May 2, 2006

Surviving finals

by Hilary Sutton, Life! Reporter

As the semester draws to a close and students are gearing up for finals, many of us will be spending all-nighters in the computer lab, setting up shop at Panera or Starbucks, or ordering a midnight pizza in an attempt to stay awake and get our studying done. Perhaps for you, finals are something you don’t really get stressed about, although you never do quite as well as you wish you did. Or the thought of a final exam that is worth 20 percent of your grade for the semester brings to your mind fear that can only be likened to the trepidation that would exist if you were to try to outrun a wild animal. Either way, you could benefit from some test-taking tips given by the Center for Multicultural Enrichment.

Last Monday, Steve Hillis, Associate Dean of the Center for Multicultural Enrichment, presented a seminar with ten tips for test-taking. Hillis began the seminar by asking the question, “Why should you care about your grades?” He proceeded to remind the students in attendance that good grades honor God, honor parents and their monetary sacrifice, give the opportunity to justify the expense (time and money) and help with marketability in the future job market.

Hillis’ ten tips for test-taking are as follows:

1. Budget your time to give yourself adequate study time. Start studying at least a few days before the day of the test. The bigger the test, the more time you need reviewing the material. Prioritize which tests are more important. Put them on a visible calendar so you have a visual record.

2. Ask questions of the professor about anything that is unclear to you. Also look at other tests you have already had from your instructor to see how he or she tests. What kinds of questions seem to be used? Finally, find a student who is doing well in this professor’s class and ask to study with him or her.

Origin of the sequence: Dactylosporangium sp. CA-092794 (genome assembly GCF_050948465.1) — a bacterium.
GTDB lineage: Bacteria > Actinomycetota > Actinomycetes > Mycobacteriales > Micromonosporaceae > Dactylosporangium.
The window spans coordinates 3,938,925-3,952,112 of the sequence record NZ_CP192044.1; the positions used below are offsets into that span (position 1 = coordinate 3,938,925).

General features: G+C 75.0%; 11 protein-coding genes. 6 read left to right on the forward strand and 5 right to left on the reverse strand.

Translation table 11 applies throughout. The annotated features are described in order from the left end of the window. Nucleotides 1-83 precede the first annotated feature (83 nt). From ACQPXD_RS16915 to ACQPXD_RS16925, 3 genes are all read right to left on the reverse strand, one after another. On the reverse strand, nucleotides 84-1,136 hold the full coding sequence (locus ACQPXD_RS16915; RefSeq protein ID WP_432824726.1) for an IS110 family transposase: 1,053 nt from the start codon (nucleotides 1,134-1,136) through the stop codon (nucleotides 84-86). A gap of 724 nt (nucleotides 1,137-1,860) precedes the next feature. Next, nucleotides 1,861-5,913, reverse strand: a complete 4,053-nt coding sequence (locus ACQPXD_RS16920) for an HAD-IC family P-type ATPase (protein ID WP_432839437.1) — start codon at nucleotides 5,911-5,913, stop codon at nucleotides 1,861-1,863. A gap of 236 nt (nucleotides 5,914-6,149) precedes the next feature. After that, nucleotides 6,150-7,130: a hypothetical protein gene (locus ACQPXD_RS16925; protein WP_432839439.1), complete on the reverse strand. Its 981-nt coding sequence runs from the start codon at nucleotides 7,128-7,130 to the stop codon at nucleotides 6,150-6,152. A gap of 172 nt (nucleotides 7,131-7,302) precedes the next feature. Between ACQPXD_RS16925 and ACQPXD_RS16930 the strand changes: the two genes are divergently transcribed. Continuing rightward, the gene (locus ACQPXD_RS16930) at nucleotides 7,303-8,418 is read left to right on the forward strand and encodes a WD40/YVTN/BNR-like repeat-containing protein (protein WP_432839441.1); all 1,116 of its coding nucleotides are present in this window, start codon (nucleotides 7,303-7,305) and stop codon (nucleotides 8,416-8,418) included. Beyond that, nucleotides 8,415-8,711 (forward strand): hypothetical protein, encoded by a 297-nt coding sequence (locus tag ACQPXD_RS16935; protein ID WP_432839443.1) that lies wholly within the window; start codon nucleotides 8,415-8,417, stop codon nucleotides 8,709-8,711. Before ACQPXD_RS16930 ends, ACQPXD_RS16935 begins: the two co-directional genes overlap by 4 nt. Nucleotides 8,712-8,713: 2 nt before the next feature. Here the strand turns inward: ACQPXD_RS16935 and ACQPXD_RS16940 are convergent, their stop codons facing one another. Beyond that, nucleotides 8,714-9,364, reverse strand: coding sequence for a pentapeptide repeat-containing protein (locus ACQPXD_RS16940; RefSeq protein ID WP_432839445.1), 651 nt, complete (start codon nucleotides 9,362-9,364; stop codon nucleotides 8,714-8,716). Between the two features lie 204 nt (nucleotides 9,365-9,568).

3. Form a study sheet with the most important information on it to refer to while studying. Use markers to highlight important material. For rote memory material, type or write out important material at least five times. Remember, PRACTICE MAKES PERMANENT.

4. Join a study group with other students to discuss the information and quiz each other. This will help in retention by adding other’s perspectives (memory pegs) that you can “hang” the information on. Ask different group members to explain harder concepts in several different ways.

5. Break study sessions into manageable time segments. It will be easier to remember what you study when you focus for shorter periods of time (45 minutes to 1 hour). Do not cram! Reward yourself after study blocks. Go exercise, watch TV, eat some  chocolate or call a friend for a SHORT time (half  an hour) before hitting the books again.

6.  Do not pull an all-nighter. Get a good night’s sleep before the test. Eight hours is the recommended standard for college students. If you’ve been neglecting sleep your body will need more to catch up on lost sleep. Understand your body’s unique need for sleep. Take a powernap if needed.

7. Eat a healthy meal before the test. Fruit, honey and other foods with natural sugars are best. Foods or drinks with artificial sweeteners will give you a temporary jolt but then your body will crash. Hunger pangs will distract you during testing and will impair your focus.

8. )  Arrive at the test site early so that you can organize yourself. Bring at least two pens so that if one stops working you have a spare. Be prepared with pencils, paper, calculator, books (if appropriate), etc.

9.)  While taking a test, first do a quick scan of the whole test, especially if the instructor tells you to

do it. See where the bulk of the credit is given and what type of questions are used. Do the questions that you are most confident in to get yourself started. You do NOT have to do all the test sections in order. Often, you will find answers to earlier questions in a later section of the test.

10.)  Relax! Take deep breaths to relax tense muscles. Repeat this throughout the test to remain calm and make more energy available for remembering, thinking, and writing.

Contact Hilary Sutton at hlsutton@liberty.edu.


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